White roses on a carpet of grass, butterflies flitting around a candlelit room, white peacocks in the suburbs of Los Angeles — these are some of the powerful, indelible images that come to mind when thinking about El Norte.
Gregory Nava’s Latine epic about two indigenous siblings making a harrowing journey to the U.S. after fleeing violence in their Guatemalan village still has a singular vision and legacy that’s worth revisiting. From the empathetic nature of the film to the evergreen truths the movie tells about the empty promises of the American Dream, it still feels as relevant and unique today as it did when it was released 40 years ago.
In El Norte, we meet siblings Rosa (Zaide Silvia Gutiérrez) and Enrique (David Villalpando). They live with their parents in a small Guatemalan village. The brief glimpse we get of their life here is warm, punctuated by dinners with family and friends. However, it’s not without conflict, or complications. When Rosa and Enrique’s father is killed and their mother is taken away, the siblings decide to flee north, a place that has been built up in their minds as a promised land.
Ultimately, they learn the truth: the promise of el norte is empty. Through a harrowing journey through Mexico, a nightmarish subterranean border crossing, and then, the difficulties of navigating the U.S. as undocumented people, Rosa and Enrique realize the price of their journey.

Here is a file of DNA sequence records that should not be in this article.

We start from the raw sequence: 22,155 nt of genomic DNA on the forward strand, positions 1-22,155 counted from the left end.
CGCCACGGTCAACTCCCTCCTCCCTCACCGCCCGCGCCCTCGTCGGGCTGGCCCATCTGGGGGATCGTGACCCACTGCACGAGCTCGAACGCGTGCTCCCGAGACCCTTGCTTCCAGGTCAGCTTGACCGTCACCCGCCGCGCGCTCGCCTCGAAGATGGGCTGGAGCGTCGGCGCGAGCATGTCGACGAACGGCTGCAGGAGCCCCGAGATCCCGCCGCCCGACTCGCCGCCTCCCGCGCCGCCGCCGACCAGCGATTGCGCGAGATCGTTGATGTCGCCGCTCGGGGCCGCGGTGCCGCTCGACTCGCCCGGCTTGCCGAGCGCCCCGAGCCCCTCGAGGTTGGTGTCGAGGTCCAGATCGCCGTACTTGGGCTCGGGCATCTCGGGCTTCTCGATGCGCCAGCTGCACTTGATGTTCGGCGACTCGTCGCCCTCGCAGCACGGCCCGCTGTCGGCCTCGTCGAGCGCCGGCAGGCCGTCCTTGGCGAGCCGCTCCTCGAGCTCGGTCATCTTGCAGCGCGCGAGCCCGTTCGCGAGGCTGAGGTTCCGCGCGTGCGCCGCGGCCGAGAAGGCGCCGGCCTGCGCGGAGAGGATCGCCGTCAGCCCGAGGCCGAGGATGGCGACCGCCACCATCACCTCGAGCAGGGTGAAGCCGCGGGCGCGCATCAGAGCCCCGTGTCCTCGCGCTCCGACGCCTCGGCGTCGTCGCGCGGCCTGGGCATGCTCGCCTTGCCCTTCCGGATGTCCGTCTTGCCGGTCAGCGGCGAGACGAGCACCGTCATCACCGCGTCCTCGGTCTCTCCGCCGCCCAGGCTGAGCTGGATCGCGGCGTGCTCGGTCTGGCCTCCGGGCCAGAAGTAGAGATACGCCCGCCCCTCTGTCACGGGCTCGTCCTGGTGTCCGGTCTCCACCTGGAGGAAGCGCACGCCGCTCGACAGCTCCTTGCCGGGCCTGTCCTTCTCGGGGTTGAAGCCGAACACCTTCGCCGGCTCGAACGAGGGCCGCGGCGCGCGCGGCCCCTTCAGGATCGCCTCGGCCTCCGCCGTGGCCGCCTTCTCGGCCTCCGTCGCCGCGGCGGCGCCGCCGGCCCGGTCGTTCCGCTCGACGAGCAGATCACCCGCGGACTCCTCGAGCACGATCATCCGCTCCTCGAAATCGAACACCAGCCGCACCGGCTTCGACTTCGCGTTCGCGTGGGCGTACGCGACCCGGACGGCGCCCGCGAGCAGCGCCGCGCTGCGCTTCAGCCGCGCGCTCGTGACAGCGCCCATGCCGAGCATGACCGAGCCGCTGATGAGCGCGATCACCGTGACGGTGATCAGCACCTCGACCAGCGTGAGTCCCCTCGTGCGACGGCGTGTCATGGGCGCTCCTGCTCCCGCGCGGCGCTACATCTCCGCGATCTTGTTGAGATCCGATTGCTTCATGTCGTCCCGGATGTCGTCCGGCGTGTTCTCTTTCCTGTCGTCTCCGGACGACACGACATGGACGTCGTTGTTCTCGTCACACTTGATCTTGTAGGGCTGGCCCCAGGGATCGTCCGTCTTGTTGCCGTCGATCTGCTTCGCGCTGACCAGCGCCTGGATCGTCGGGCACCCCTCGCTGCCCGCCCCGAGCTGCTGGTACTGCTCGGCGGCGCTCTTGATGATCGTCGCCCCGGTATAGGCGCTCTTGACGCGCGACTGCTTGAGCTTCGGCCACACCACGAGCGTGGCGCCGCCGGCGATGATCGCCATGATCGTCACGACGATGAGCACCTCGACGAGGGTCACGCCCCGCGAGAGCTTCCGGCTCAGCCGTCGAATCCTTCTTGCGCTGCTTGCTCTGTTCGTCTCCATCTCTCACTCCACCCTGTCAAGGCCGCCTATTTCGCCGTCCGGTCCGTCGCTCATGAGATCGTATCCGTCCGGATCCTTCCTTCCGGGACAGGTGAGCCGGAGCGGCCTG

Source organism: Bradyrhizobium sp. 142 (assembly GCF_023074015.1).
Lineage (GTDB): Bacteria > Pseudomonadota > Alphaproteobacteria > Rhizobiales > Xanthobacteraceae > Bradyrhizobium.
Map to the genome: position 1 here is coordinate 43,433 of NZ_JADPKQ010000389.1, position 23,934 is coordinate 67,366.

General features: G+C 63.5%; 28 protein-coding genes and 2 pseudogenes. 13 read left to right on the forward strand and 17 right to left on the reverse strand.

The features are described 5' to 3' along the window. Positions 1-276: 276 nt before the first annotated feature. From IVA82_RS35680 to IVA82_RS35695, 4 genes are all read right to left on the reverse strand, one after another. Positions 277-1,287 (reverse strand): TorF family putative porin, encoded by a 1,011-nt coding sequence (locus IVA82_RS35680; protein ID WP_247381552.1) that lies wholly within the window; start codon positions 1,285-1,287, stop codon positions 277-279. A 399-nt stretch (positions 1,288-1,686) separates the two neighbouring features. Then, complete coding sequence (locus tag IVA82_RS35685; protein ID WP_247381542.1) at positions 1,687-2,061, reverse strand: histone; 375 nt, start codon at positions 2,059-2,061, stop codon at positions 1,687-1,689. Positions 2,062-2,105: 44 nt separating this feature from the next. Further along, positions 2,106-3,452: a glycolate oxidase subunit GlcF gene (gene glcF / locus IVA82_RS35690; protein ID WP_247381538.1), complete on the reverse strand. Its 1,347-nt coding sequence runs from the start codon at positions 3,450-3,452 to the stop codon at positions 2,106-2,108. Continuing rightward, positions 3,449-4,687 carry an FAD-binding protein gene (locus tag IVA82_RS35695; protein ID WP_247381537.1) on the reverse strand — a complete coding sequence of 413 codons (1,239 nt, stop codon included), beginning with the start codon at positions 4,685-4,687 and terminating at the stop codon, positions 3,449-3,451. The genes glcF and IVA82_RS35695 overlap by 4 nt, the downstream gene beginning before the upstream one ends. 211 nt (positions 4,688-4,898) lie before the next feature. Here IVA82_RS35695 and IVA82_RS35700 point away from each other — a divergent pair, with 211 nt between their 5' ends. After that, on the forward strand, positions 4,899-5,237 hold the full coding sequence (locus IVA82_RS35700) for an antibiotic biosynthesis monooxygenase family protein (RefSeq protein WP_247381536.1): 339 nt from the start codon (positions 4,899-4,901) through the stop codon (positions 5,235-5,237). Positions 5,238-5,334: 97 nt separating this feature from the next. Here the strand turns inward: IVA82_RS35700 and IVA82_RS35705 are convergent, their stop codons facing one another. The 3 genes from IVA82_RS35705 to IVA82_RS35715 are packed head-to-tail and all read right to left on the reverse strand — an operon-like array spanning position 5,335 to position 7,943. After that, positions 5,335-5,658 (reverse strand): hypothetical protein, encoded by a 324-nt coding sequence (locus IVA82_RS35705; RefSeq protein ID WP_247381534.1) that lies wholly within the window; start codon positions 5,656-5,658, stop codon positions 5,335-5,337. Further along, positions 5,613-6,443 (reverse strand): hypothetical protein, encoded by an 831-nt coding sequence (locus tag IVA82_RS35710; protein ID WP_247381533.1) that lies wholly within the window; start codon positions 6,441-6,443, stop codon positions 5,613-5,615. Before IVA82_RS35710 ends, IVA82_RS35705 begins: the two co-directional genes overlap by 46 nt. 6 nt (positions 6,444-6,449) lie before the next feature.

The film garnered positive reviews when it was released, and has endured over the years.
El Norte was chosen for preservation by the National Film Registry in 1995, received a Criterion release in 2009, and was restored as recently as 2019. The film’s earnest, empathetic drama, necessary moments of levity, and clever use of magical realism are several elements of the film that still hold up today. However the film’s commentary on the violence of American capitalism and anti-indigenous sentiment still cuts the deepest, and remains the strongest, most evergreen part of the film.
Early in the movie, Rosa and Enrique’s father sums it up: “To the rich, the poor are just a strong pair of arms.” The siblings’ journey is doomed from the start because the machinery of cheap labor works exactly this way: people are disposable, and money needs to be made. Shots at the wealthy and satire of class disparity might feel like a dime a dozen currently, with mainstream hits like The Menu and Triangle of Sadness being released often.
However, in El Norte, the satire draws blood when it cuts: the threat of deportation, of death even, is always present even when the wealthy gringos and scheming “pochos,” are used as points of humor or levity. They might be clueless, arrogant, and privileged, but they hold the lives of Enrique and Rosa in their hands, creating a central, terrifying tension the movie carries throughout and that feels eerily familiar to those going through their own immigrant experience in 2023.
El Norte remains a singular Latine epic forty years out, not just because of its beautiful and haunting imagery, but because it understands the violence at the heart of capitalism and what it does to those looking for the promise of the American Dream.